Wednesday, April 25, 2007

What's all this I hear about Elaine Viets?


Elaine Viets

As many of you know, Elaine Viets suffered a stroke just before the release of the newest entry in her "Dead End Job Series" -- Murder With Reservations. Happily, she is on the road to recovery, but she won't be able to tour for the new book. So her friends are "touring" for her— we're asking you to buy her book, either by ordering it from your favorite bookseller, or attending one of the many events her "stand-ins" are hosting for her.

You can find a list of those events here. (Part of the Web site of PJ Nunn, her publicist.)
Check back frequently, as more are being added.

If you wonder why we're troubling to do this, it's because Elaine has given thousands of hours of her time and effort to other writers, both individually and through Sisters in Crime and MWA. She's been generous and kind, and we'd like to return a little of that kindness. And we also think you'll enjoy the book -- it has had great reviews -- and Elaine manages to balance both humor and social consciousness in her books. This time, Helen Hawthorne takes a job as hotel housekeeper -- you'll never feel the same way about staying in a hotel! You can also read a sample chapter on Elaine's Web site.

2 comments:

Stu Shiffman said...

Jan -- thought you might want to see this:

State Patrol forensic scientist, accused of errors, resigns


SEATTLE (AP) -- A Washington State Patrol forensic scientist who specialized in shooting cases over the past decade has resigned after being accused of more than a dozen errors.

Letters on the investigation have been sent to prosecution and public defender offices, the U.S. attorney's office and each defendant awaiting trial in cases in which Evan J. Thompson analyzed evidence, said Barry Logan, director of the patrol's Forensic Laboratory Services Bureau.

Thompson, 56, who has testified in more than 1,000 shooting cases over the past decade, resigned from his nearly $60,000-a-year job April 6 before an internal investigation could be completed. He didn't return phone messages Thursday, The Seattle Times reported.

Investigators have yet to determine whether any convictions are in jeopardy, Logan said.

"When we found a couple of errors, we expanded our review into his cases," Logan said. "We haven't uncovered any cases that have had changed conclusions. ... There are enough indicators with concerns of quality."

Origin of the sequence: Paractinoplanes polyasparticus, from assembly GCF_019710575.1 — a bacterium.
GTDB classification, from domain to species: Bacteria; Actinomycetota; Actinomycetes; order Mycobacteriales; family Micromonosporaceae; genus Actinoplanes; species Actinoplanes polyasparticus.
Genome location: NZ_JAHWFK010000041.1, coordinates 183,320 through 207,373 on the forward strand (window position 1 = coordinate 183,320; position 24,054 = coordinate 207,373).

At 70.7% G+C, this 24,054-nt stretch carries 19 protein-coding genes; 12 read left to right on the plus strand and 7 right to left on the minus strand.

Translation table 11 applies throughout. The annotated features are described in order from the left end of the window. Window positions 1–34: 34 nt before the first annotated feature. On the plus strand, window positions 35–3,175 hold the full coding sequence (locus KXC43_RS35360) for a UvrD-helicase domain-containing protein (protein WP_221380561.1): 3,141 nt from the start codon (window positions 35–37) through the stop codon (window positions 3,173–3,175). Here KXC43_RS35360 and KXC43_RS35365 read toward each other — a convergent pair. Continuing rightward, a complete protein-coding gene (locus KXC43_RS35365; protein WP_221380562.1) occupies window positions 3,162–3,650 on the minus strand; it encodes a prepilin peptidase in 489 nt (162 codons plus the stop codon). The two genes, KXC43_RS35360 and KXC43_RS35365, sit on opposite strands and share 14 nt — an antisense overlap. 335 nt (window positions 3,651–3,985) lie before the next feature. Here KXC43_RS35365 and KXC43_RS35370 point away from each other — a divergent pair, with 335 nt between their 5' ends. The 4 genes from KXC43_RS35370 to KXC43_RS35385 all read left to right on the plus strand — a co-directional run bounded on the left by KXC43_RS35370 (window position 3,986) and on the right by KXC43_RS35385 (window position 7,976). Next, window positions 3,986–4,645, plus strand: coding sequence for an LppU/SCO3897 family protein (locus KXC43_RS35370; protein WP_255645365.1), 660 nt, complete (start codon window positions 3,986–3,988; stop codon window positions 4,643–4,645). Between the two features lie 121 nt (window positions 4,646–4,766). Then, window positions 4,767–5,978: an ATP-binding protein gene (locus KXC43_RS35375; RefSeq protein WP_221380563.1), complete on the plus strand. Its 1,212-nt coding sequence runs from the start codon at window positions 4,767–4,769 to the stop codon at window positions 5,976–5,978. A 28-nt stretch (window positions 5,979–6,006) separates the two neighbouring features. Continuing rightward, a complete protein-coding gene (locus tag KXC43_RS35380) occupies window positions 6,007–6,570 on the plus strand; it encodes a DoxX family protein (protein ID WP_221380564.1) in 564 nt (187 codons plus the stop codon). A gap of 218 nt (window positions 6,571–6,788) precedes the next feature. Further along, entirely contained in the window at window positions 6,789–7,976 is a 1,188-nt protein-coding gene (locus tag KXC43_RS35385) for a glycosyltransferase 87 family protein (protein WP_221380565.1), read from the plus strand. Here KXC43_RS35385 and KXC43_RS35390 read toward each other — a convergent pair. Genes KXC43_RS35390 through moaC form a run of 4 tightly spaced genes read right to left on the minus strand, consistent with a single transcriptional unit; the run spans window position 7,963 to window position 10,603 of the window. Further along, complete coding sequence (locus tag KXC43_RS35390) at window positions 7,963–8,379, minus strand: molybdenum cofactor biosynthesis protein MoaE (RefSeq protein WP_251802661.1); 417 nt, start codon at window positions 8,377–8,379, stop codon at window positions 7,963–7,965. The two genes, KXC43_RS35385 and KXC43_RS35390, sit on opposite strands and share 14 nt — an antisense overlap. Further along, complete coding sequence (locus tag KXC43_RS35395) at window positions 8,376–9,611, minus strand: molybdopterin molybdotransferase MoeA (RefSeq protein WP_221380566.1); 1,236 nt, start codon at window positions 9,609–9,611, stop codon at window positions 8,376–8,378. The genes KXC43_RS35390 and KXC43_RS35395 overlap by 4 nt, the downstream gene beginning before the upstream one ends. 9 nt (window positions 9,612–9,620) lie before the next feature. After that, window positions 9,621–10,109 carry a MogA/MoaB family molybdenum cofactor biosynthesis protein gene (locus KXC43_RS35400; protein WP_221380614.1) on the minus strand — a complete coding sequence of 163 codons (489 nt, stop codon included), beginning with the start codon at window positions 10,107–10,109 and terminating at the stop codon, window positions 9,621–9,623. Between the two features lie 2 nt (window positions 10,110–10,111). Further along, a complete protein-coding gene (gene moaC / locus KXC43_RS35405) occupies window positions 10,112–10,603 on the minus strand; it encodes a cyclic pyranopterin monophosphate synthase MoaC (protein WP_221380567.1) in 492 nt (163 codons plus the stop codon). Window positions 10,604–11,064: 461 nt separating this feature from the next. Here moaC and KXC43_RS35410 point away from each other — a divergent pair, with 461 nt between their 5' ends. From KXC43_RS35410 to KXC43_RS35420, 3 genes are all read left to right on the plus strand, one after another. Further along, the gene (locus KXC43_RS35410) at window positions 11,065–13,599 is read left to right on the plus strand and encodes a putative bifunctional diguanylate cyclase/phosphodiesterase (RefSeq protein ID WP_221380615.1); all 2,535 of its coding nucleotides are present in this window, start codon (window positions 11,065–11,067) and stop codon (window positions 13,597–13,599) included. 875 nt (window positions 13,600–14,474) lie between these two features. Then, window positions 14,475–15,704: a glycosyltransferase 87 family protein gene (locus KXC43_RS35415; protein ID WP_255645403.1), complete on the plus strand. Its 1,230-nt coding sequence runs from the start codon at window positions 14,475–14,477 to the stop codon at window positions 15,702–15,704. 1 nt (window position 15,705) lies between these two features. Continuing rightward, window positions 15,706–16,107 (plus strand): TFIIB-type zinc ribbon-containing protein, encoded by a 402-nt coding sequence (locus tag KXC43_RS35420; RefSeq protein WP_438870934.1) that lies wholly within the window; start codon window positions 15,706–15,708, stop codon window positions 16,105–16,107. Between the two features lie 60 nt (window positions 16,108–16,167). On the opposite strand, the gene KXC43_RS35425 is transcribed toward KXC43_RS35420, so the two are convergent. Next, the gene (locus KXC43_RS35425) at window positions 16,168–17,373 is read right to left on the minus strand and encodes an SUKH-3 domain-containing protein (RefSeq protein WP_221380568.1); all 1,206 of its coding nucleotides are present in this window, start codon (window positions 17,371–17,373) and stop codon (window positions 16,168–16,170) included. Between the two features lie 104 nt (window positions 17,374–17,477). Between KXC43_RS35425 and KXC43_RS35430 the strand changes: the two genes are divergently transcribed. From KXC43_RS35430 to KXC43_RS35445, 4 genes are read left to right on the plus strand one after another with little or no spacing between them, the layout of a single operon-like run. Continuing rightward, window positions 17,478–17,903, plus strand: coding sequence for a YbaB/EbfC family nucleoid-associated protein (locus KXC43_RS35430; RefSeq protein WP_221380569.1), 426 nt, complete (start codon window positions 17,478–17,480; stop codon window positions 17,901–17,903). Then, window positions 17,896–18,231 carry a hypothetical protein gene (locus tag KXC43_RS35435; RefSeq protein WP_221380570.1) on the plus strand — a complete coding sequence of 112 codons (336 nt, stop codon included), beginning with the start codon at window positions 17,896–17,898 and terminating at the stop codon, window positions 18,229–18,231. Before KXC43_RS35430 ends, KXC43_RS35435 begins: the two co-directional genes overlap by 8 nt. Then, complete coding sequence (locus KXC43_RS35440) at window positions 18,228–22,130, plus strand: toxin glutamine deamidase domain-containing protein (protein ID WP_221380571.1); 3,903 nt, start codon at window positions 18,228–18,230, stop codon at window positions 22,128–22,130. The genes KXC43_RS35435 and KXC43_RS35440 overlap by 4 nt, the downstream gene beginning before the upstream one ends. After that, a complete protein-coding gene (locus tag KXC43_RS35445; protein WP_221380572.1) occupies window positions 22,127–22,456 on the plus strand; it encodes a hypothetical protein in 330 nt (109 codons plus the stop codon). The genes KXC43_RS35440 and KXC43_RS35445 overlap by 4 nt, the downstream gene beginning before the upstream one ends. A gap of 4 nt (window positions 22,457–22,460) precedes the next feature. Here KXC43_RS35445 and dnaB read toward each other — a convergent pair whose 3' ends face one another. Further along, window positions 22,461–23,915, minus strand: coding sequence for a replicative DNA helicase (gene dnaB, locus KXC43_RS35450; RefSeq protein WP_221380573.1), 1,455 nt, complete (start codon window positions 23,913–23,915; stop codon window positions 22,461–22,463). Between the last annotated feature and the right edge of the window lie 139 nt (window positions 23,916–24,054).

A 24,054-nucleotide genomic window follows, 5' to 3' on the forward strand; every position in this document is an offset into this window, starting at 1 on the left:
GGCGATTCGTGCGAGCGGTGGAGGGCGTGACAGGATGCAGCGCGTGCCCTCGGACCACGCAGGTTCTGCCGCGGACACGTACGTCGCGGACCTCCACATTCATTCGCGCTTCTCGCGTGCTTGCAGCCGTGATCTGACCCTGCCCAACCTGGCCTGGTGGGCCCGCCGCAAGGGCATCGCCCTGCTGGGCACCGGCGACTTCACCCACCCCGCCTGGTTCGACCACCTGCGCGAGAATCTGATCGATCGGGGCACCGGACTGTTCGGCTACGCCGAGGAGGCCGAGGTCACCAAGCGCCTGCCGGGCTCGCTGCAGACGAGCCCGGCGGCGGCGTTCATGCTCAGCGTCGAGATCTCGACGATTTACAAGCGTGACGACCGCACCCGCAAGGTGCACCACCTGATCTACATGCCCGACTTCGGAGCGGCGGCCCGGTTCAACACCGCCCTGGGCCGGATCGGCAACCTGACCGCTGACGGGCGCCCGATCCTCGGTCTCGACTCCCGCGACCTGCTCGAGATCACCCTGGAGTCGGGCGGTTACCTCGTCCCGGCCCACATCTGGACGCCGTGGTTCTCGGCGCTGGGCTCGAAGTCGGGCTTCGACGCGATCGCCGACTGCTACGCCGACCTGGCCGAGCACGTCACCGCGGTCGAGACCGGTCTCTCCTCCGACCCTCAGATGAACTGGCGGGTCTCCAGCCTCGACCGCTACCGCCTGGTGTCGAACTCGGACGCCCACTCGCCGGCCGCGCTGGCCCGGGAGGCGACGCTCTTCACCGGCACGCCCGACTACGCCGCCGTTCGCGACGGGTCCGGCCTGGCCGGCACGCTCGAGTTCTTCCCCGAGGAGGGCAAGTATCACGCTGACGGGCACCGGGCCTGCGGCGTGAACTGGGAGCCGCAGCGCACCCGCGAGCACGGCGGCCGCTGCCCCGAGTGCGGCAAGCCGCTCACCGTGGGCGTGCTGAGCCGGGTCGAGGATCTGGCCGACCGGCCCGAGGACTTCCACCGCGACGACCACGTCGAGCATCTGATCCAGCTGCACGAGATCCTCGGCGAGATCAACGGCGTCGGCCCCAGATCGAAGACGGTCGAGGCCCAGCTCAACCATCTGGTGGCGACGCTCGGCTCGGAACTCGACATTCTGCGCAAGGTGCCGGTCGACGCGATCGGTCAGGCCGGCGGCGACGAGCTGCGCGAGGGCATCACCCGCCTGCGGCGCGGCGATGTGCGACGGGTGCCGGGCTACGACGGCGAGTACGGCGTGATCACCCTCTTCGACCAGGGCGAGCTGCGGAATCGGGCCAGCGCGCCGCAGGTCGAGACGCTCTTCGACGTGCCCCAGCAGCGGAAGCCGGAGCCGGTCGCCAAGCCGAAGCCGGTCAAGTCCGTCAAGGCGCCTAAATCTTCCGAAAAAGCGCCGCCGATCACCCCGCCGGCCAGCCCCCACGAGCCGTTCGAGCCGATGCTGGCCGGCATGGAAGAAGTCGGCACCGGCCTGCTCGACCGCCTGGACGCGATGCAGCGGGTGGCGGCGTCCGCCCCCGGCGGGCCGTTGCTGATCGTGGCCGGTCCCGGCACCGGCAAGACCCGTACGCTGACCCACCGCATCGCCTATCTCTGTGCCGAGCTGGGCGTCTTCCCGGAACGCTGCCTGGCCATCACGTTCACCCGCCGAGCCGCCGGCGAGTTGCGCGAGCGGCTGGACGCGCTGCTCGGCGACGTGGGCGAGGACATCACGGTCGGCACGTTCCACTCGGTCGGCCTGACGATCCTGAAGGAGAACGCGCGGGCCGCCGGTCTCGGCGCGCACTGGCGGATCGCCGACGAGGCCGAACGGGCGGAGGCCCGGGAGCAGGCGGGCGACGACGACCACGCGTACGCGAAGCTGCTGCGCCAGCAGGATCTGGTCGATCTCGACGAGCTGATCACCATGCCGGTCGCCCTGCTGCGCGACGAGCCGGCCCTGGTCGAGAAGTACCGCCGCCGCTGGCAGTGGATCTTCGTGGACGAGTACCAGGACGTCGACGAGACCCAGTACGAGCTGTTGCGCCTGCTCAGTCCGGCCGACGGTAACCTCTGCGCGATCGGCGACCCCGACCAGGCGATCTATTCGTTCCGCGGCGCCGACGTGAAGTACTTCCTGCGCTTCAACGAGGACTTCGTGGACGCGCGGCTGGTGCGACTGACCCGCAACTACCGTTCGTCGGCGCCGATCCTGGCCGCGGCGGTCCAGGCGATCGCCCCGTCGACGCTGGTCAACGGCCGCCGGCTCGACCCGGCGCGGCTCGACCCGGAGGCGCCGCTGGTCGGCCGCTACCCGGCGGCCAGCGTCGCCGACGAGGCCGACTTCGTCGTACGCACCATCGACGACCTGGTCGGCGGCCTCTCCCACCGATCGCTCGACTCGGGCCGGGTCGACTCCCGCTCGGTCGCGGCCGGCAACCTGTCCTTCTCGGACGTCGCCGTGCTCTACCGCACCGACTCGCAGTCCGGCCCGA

Thompson joined the patrol's crime laboratory as a firearms and toolmark examiner in 1995 and has worked on 1,253 cases since 1999, often drawing praise from prosecutors.

Snohomish County Deputy Prosecutor Paul Stern said Thompson was the most skilled forensic scientist he has worked with, adding, "He provided knowledge and insight that made us better prosecutors."

In April 2006, however, Thompson was given a "work improvement plan" after peers and supervisors found minor errors in his handling and documentation of evidence, but there was no disciplinary action, Logan said.

Then, last September, a King County prosecutor and defense lawyer notified the patrol that something appeared to be amiss with an analysis of gunfire trajectory in a fatal shooting involving a special weapons and tactics team in Federal Way, Logan said.

That case involved the death of Pondexter Bryant, 44, on Nov. 17, 2005, in a standoff that developed in a hostage situation at an apartment.

Another firearms specialist found Thompson was incorrect before the case went to an inquest jury, which decided on Sept. 28 that the officers were justified in the shooting.

Thompson was reassigned in October from trajectory analysis to less difficult work, the next month he was removed from all casework and the patrol's Office of Professional Standards began an investigation in January, Logan said.

Patrol officials said internal investigators have found three errors in cases he handled, and an outside auditor, Matthew Noedel of Noedel Scientific in Puyallup, reported errors in 13 other cases he handled in 2006 and is now looking into all of his analyses since 2005.

"A consistent lack of detailed documentation is apparent throughout the files reviewed," Noedel wrote. "While most of the information in the case files is poorly organized and-or poorly documented - it does not appear wrong."

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Information from: The Seattle Times, http://www.seattletimes.com

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Jan said...

Thanks! I put it up over on the CLP Forum.